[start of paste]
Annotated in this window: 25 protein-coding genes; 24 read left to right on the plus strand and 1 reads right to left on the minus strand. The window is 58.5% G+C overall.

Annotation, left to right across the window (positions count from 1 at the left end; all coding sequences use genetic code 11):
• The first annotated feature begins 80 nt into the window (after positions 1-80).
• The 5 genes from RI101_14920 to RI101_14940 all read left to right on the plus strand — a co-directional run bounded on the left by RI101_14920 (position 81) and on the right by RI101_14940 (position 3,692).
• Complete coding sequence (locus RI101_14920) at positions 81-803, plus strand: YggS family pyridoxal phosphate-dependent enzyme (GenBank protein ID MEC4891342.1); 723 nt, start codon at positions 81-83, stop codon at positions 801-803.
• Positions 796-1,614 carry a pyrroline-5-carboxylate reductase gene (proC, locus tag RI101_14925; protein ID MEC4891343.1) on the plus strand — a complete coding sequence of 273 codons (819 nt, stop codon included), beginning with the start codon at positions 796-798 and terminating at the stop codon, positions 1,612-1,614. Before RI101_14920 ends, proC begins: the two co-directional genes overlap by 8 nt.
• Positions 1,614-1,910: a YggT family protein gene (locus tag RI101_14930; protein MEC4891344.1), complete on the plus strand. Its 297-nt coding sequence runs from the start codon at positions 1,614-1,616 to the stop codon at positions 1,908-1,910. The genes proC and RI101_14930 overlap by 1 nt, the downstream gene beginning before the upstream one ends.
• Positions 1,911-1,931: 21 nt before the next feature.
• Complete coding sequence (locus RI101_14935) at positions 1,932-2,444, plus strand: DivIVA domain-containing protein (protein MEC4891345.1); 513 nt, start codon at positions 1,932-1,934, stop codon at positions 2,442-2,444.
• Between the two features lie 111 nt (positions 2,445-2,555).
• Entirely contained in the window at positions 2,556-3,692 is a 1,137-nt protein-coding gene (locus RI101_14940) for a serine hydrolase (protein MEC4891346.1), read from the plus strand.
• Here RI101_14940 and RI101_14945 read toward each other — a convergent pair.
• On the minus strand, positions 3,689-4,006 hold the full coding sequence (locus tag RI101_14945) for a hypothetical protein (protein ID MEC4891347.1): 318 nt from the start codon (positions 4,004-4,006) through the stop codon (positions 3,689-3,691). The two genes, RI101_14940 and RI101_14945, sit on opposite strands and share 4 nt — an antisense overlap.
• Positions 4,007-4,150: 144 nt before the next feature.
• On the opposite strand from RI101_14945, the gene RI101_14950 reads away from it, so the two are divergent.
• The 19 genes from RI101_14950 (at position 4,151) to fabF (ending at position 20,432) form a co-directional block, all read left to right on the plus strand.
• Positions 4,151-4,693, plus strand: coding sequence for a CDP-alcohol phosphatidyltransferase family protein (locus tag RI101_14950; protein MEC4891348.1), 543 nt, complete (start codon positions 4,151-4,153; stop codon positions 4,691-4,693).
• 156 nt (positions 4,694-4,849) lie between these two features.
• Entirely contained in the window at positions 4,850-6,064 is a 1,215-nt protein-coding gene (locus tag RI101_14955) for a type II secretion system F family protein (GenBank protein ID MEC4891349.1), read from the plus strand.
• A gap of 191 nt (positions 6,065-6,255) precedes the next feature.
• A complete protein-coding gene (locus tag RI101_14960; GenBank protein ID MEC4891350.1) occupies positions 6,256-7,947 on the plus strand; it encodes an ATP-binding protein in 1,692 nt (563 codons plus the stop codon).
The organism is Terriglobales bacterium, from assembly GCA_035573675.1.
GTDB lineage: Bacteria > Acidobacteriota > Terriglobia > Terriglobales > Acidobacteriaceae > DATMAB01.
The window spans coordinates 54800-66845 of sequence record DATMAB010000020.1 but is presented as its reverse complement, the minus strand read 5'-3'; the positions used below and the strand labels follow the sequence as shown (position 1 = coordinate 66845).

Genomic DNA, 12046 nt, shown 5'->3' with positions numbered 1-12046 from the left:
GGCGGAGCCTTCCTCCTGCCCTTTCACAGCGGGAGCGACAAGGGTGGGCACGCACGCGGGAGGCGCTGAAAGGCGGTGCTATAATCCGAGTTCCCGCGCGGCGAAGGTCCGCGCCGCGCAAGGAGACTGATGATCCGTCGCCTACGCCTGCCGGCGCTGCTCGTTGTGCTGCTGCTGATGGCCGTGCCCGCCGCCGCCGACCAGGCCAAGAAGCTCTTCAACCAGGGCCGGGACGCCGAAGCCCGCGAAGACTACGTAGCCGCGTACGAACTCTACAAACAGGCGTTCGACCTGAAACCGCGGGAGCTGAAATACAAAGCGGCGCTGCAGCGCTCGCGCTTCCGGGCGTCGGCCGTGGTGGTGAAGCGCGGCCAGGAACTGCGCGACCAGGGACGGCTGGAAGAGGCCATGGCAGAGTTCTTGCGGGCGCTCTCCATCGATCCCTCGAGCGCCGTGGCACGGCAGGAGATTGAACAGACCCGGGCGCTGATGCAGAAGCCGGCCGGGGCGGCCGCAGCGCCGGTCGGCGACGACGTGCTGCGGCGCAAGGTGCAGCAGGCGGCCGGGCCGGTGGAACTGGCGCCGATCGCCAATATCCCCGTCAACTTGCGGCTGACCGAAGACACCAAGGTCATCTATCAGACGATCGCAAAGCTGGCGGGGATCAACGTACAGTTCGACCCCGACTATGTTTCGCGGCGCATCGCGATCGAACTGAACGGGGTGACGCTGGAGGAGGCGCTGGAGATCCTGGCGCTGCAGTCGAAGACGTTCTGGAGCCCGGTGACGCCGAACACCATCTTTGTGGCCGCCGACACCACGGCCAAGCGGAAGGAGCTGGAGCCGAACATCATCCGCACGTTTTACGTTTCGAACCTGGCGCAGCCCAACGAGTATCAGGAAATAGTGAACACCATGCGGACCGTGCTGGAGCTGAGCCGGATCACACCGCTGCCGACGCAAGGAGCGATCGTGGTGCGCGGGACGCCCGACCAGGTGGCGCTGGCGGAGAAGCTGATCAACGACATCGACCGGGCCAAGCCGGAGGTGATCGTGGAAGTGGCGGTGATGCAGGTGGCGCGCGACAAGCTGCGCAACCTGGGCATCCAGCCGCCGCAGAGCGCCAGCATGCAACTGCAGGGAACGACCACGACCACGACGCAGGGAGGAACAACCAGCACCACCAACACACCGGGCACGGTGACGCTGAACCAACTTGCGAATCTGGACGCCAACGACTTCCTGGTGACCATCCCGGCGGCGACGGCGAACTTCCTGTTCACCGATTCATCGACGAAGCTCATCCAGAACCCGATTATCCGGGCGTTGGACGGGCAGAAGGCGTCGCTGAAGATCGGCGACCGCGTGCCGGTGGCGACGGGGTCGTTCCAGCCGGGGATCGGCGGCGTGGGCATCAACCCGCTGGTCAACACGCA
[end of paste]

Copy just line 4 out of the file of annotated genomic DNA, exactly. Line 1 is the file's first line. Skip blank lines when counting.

• The 5 genes from RI101_14920 to RI101_14940 all read left to right on the plus strand — a co-directional run bounded on the left by RI101_14920 (position 81) and on the right by RI101_14940 (position 3,692).